Followers of my blog may remember that I bought some tickets to Biarritz. A couple weekends ago, I hopped on a relatively uncomfortable night train and went off the Paris grid. Off to Biarritz, which I immediately realized was the type of place you could have the oldest, crappiest, most good-for-nothing camera and still take gorgeous photos.

It was mostly a weekend of seeing sites and relaxing, so not much discuss. I'll just share some photos.

I meant to walk to the bus stop near my hostel, but ended up at this lake instead.

The ocean, duh.

Message in the sand (not written by me).

Old dudes who had just gone swimming, which must have been frreeeeezing.

Up on top of the lighthouse. I'm not acting like I am totally terrified, which I kind of am.

The light house itself. Couldn't get a really good shot, or I might have fallen.

Octopus at the sea museum says no paparazzi please.

The shark, on the other hand, just doesn't really care.

Different view of that same lighthouse.

Dinner, a €13 plate of Paella.

Last purchase before my night train back to Paris: a glass of wine from this seaside bar.

Monday, March 23, 2009

Mini Reflection

I am writing this post in my little Moleskine while I am leaning against a tree outside my apartment. The air feels so fresh after I left the hot metro. It just rained. I feels so good to be starting a job soon that will pay me to write. It feels so good to have finally accumulated all the papers I need to apply for the CAF. It feels so good to have all my lessons planned for tomorrow. It feels so good to have spent hours writing and crossing out and rewriting and to have finally think I have got it. I am getting rained on a bit. It feels good.

Monday, March 16, 2009

Part 3: Paris

I'm continuing my unfrequent updates on our trip. Here are Parts One and Two, if you didn't catch them.

Jake and I just made our 8:35 a.m. Eurostar train to Paris. I had to check out of the hotel first, and the receptionist was late. But it all worked out, we made it through security, got our passports stamped and hopped on just in time.

Paris was a bit more relaxing than Dublin and London. We found the time to accidentally take a 14-hour nap. I've always wanted to go up in l'Arc de Triomphe and watch all the traffic coming in from a million different directions. It stands in the middle of 12 streets, which all collide with no rhyme or reason in a circle around the arch. And we had a nice little dinner at a not-too-expensive restaurant I found close to my apartment.

Jake was all excited about seeing some sweet Parisian djs, but we kind of failed at that. One night we arrived at a club 12 a.m., which turned out to be much too early. The 10€ beers weren't enticing enough for us to stay until 4:00 a.m. We went to a different club the next night, but the guy's set wasn't very good. I felt personally responsible for the Paris dj sucking.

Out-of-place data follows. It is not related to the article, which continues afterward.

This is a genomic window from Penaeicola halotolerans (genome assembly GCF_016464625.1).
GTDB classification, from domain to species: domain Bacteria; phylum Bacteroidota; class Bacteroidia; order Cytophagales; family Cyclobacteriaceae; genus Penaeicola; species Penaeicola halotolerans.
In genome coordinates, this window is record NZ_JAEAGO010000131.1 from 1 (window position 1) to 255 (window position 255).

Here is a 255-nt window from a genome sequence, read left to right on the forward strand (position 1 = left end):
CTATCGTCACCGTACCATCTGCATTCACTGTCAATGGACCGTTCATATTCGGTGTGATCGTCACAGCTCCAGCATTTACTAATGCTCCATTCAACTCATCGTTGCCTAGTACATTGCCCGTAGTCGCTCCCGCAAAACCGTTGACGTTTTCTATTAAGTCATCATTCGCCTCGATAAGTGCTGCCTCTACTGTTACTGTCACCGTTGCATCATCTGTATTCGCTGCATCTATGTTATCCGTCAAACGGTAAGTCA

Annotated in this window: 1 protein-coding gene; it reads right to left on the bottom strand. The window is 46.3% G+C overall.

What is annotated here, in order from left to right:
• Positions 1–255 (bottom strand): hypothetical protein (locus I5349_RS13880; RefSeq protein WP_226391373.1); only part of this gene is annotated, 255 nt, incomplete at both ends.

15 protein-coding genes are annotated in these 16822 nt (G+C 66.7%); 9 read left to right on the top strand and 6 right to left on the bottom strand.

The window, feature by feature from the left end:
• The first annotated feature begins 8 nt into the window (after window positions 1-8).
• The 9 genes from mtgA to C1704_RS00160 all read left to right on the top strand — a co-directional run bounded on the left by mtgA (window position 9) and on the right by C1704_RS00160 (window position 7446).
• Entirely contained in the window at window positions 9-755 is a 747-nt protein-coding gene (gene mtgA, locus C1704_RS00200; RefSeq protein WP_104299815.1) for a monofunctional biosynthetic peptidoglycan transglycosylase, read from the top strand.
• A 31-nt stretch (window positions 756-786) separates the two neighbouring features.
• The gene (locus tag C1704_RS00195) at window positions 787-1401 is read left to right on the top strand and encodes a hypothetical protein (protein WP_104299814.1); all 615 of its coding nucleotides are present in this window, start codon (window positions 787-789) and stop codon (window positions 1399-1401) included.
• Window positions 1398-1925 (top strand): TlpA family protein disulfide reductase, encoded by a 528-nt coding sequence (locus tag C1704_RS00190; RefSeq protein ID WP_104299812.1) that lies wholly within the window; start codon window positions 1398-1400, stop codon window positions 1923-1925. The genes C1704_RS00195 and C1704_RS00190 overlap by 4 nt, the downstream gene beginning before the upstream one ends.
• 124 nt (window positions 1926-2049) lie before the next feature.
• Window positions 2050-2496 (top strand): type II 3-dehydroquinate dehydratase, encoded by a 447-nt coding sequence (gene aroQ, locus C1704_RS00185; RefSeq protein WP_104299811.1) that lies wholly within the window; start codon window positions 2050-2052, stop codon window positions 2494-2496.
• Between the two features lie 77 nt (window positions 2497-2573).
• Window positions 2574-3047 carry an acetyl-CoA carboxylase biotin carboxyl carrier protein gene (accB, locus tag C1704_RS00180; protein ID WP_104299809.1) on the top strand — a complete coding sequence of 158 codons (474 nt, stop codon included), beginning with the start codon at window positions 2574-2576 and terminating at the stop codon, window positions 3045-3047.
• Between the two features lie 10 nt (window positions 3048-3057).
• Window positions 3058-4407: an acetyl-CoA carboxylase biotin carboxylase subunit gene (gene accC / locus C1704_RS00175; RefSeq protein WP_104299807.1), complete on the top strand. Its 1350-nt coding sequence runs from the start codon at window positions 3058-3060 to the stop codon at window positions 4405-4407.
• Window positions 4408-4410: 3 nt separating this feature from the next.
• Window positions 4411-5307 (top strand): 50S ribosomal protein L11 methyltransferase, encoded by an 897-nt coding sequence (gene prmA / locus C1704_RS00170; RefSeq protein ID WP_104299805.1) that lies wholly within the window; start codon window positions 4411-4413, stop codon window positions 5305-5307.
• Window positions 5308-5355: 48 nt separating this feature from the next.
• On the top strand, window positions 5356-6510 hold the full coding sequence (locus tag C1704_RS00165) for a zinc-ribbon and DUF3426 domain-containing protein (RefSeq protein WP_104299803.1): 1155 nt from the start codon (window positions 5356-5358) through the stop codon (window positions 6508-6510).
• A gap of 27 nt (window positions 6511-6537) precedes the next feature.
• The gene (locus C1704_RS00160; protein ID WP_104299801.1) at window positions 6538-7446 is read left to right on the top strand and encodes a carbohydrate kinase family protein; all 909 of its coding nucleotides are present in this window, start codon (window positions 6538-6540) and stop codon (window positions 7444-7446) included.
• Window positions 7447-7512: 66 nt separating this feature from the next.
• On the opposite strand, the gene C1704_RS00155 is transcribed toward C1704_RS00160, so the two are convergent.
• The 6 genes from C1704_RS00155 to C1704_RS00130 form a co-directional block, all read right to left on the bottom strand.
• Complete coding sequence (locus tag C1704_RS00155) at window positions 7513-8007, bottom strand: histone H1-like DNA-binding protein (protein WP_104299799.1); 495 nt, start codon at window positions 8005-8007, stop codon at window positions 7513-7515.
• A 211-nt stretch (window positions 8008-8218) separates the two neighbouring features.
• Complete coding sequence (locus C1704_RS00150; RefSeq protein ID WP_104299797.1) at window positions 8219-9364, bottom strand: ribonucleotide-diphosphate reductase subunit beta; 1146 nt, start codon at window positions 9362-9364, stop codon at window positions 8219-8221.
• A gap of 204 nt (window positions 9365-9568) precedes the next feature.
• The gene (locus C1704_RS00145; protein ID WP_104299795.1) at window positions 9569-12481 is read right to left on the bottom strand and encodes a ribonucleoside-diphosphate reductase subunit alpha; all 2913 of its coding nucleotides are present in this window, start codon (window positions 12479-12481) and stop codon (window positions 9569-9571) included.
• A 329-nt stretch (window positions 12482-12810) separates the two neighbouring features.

Here are a couple photos from this leg of the trip:

That's supposed to be Paris behind me, but it was all foggy and rainy.

And that's the Eiffel Tour. Ever heard of it?

Thursday, March 12, 2009

More tales from the classroom

There is one class. Their teacher hates them. She told me that out of the 30 kids, maybe two are at performing at their nine-year-old level. When I am in the classroom next door, I can always hear her yelling at the top of her lungs. There are always three or four of them being punished at recess. No teacher wants to take the class next year. No one can control them.

I used to hate these kids. At the beginning of the year, I would stand outside the door before I entered the classroom, giving myself a prep talk. 'It's only 45 minutes,' I would tell myself. 'You can do this.'

Now, six months in, I'm not afraid of them. They continue to be a challenge, but I'm determined to get and maintain control of this class.

The fact that I am 22 years old with no teaching experience doesn't help my situation. But I think not being French does help. If I were French, I would lose my temper every time a kid gets out of turn. Then I woud get in the kid's face and scream. If he talked back to me, I would scream louder. Then he would either cry, or rudely mumble under his breath. Either way, I would scream some more.

But like I said, I'm not French. So I'm doing it the American way. Which is stickers.

At the beginning of class, they each get these name cards. If they are too chatty, or reading comics at their desks or smacking each other with their rulers, I take their cards. The kids who are able to hold onto their cards until the end of class get a sticker. I promised a prize to the person with the most stickers at the end of the year.